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ABSTRACT

Stromatolitic crusts on stick-like and platy Porites corals forming Messinian reefs in Almería played an important role in supporting and binding the brittle corals. The crusts were previously regarded as probable marine cements. However, their clotted, peloidal, and micritic fabrics are directly comparable with those of stromatolites. They accreted allochthonous grains even on vertical faces, and include bushy fabrics closely comparable with those produced by cyanobacterial calcification. They contain numerous fenestrae, exhibit rapid fabric variation, and locally form micro-columns and laminated domes. Their similarities to peloid micrite crusts in Recent reefs suggest that at least some of these Recent crusts are microbial in origin, even though they have widely been interpreted as marine cements.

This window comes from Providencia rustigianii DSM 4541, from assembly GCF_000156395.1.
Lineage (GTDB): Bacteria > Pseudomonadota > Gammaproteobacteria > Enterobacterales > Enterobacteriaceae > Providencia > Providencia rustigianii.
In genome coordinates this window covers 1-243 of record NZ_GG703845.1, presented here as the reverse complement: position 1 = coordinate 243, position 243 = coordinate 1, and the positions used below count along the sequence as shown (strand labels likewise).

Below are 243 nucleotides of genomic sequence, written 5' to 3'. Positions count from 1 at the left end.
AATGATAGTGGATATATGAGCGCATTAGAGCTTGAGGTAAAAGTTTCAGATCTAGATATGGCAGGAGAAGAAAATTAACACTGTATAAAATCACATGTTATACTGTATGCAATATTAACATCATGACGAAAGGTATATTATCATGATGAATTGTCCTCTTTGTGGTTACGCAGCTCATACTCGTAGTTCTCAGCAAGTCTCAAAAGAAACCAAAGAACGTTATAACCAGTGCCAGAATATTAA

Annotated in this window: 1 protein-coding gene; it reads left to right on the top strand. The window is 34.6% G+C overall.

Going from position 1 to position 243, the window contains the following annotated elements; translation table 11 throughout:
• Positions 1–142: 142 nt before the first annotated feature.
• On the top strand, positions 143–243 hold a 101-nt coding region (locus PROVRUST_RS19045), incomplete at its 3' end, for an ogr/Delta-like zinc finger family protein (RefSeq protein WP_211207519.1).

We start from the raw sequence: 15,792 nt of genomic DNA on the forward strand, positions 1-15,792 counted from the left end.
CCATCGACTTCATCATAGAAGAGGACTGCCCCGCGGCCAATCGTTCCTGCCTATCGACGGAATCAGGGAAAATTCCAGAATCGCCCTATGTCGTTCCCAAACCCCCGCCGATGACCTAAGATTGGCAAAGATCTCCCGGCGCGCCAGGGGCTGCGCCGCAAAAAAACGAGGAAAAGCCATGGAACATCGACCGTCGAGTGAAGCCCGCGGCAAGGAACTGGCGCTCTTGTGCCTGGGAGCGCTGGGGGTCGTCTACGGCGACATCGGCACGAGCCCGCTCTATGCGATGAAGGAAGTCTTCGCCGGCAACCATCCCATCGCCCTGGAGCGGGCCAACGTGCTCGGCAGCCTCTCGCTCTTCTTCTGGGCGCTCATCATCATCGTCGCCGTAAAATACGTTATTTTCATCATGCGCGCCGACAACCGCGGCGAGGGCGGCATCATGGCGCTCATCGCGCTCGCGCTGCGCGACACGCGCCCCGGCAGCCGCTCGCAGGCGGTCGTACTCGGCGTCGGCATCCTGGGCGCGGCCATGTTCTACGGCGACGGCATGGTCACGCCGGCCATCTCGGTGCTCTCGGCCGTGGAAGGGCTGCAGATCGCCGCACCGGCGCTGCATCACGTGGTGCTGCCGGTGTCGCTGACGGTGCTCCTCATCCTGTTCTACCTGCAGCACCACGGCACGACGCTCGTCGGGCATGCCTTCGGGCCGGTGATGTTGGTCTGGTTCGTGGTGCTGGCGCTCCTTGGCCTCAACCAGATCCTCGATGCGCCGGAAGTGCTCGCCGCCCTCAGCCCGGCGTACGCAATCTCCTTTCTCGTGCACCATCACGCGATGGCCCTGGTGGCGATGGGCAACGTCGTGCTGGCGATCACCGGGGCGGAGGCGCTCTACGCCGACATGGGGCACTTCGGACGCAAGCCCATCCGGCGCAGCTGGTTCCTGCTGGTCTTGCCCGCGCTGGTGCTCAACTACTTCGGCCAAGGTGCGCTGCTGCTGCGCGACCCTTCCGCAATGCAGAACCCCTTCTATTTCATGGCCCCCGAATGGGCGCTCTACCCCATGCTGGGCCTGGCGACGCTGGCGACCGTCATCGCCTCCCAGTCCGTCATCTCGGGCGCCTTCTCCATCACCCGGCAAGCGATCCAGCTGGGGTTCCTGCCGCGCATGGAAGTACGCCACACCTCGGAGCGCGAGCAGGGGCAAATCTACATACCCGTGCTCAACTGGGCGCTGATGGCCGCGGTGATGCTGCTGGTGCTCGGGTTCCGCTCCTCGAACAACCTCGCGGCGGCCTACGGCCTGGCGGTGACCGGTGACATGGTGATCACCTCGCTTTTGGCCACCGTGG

The sedimentary effects of crust development substantially affected both the morphology and relief of the reefs and the generation of reefal clasts. Binding of the reef-frame in the Pinnacle and Thicket zones in the lower and middle parts of the reef created a rigid margin which shed large (commonly up to 5 m) cuboidal blocks of coral-stromatolite frame. The blocks broke along planes of weakness provided by the vertical Porites sticks and were deposited on the Fore-Reef Slope. In the uppermost parts of the reefs crusts dominate the structure, constituting 80% or more of the rock. Veneers up to 15 cm thick encrust thin irregular Porites plates to create a solid Reef Crest Zone which has not been recognized before.

The coral-stromatolite framework is associated with echinoids, crustose corallines and halimedacean algae which, together with the scleractinians, indicate normal marine salinity throughout reef growth.